Nonprofit, independent journalism. Supported by readers.


How, after five years, Delta subcontractors at MSP won a fight to unionize

The move affects about 700 employees for Delta Air Lines subcontractor AirServ Corp., the company that manages the airport’s cleaners, cart drivers and luggage handlers.

AirServ employees shown during a Metropolitan Airports Committee in August.

After a five-year campaign, the Service Employees International Union (SEIU) Local 26 announced last week that they had won the right to represent hundreds of airport subcontractors at the Minneapolis-St. Paul International Airport.

The move affects about 700 employees for Delta Air Lines subcontractor AirServ Corp., the company that manages the airport’s cleaners, cart drivers and luggage handlers. However, no date has been set yet for negotiations, SEIU officials said.

SEIU has been vetting airport subcontracted workers since 2011 and began holding public rallies and strikes over the last three years. “I’m excited with how far we came,” said Abdi Ali, who has worked at MSP for nine years and is currently a cart driver for AirServ. “It’s a big victory. We’ve been fighting five years and nobody was paying attention … soon we’ll have a contract with the company.” AirServ didn’t respond to emails requesting an interview.

‘Tipping the scales’

For years, Ali has been holding rallies with SEIU and attending meetings for the Metropolitan Airports Commission (MAC) asking for the right to unionize, but it wasn’t until about 500 AirServ employees threatened to strike last summer that the company started taking them seriously, he said. “That kind of pressure, certainly, along with everything else that’s happened over the years has tipped the scales,” said SEIU Lead Organizer Dan Mendez Moore.

Article continues after advertisement

AirServ has publicly stated that they respect the right for their employees to unionize. But Mendez Moore said the main dispute holding back progress in the conversation was over which jurisdiction the potential union members would fall — nationally under the Railway Labor Act, or locally under the National Labor Relations Act.

In the end, Mendez Moore said, it didn’t even matter. AirServ chose to voluntarily recognize the union after more than 70 percent of workers threatened to strike last August. “I think the most significant thing that changed was that workers have just increasingly been willing to put up a fight,” he said.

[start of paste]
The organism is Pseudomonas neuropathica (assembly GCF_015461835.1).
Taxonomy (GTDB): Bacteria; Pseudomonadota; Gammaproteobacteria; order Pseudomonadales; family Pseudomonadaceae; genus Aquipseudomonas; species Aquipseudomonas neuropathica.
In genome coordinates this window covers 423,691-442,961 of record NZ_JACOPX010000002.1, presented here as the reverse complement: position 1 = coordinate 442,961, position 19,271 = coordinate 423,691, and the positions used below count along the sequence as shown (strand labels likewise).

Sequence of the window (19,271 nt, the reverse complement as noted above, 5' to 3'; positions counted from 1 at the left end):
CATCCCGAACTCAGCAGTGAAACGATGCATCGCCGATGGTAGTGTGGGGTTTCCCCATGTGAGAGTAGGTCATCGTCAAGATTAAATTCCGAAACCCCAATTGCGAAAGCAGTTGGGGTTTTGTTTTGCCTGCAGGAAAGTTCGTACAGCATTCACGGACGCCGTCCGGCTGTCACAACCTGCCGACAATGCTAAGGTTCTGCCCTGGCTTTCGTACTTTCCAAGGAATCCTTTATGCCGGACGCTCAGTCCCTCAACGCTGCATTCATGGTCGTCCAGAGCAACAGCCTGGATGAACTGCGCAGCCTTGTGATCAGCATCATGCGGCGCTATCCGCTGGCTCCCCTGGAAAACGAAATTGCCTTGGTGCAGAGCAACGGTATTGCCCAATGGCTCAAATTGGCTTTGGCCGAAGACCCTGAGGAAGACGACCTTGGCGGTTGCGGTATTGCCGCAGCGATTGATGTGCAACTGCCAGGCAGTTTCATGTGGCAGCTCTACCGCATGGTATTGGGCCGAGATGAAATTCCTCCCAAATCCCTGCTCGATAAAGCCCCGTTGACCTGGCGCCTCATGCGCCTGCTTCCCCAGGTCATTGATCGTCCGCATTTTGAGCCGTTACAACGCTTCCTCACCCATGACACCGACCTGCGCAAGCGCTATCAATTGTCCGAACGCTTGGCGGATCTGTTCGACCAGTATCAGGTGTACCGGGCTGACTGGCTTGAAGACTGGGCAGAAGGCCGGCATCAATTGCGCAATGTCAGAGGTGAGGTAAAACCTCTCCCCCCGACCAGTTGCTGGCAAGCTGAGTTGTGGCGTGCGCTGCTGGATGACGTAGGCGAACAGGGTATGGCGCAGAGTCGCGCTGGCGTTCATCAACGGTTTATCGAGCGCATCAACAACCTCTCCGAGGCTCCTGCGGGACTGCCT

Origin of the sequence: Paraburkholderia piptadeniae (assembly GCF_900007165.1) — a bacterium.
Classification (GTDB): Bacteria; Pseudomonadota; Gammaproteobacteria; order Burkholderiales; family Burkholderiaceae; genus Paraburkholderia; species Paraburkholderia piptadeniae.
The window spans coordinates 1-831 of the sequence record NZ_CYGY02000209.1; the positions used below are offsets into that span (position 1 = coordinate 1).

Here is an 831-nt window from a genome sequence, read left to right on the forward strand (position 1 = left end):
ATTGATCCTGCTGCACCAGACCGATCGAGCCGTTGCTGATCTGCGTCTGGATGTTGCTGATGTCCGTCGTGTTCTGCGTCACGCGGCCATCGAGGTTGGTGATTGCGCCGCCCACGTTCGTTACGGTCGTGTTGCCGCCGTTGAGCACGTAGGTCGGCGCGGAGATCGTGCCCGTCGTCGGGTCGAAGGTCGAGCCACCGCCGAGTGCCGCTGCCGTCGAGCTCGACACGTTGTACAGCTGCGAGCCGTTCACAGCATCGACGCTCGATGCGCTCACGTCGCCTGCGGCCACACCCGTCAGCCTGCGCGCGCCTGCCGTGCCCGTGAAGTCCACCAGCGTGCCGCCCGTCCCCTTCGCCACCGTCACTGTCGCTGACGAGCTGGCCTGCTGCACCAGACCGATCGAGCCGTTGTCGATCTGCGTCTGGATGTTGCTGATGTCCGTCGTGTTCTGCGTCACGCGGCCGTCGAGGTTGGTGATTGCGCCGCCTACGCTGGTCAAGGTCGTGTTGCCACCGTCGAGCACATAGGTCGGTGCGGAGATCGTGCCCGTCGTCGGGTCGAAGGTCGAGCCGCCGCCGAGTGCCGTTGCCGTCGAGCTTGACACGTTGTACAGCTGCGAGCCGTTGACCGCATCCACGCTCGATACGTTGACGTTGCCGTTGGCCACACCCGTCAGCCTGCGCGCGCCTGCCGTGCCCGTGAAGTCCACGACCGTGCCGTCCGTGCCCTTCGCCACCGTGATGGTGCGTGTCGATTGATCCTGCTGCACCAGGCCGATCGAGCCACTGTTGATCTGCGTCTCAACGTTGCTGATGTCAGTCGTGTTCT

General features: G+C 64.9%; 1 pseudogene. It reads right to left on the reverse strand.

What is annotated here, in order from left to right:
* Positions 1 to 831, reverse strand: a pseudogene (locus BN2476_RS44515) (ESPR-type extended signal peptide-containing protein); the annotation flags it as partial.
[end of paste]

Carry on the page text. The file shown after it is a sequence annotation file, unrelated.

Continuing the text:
Last year, MAC raised airport workers’ wages $1 above minimum wage and also required employers to provide some paid sick time after SEIU used similar tactics, organizing several rallies and strikes among the airport’s workers.

SEIU also won the right to represent about 600 subcontracted janitors who clean big box retailers in the Twin Cities back in October, and Mendez Moore said it shows that more and more low-wage workers see forming unions as a way to address the nation’s income inequalities. “When people are given the opportunity, they want to be a part of a union,” he said. “The hard part is getting that opportunity.”

Cheaper health care and higher wages

While no date has been set just yet, SEIU officials said they’re hoping to negotiate for higher wages and cheaper health care for the airport workers in the upcoming contract with AirServ.

Abdi Ali said AirServ currently offers their employees health care coverage, but its monthly fee comes to about “two weeks pay,” he said. “It’s too expensive. I can’t buy that.” 

Currently, AirServ employees make $10.50 per hour, but Mendez Moore said they’re hoping to raise that — although for this upcoming contract, they’re not sure by how much yet. Last summer, SEIU organized airport workers around raising their wages to $15 an hour, but Mendez Moore said he’s not sure if $15 is right for this upcoming contract. “There’s a lot that we need to figure out internally,” he said. “As a movement that is very much our long term goal but the question is, ‘What’s the best avenue to get there?’”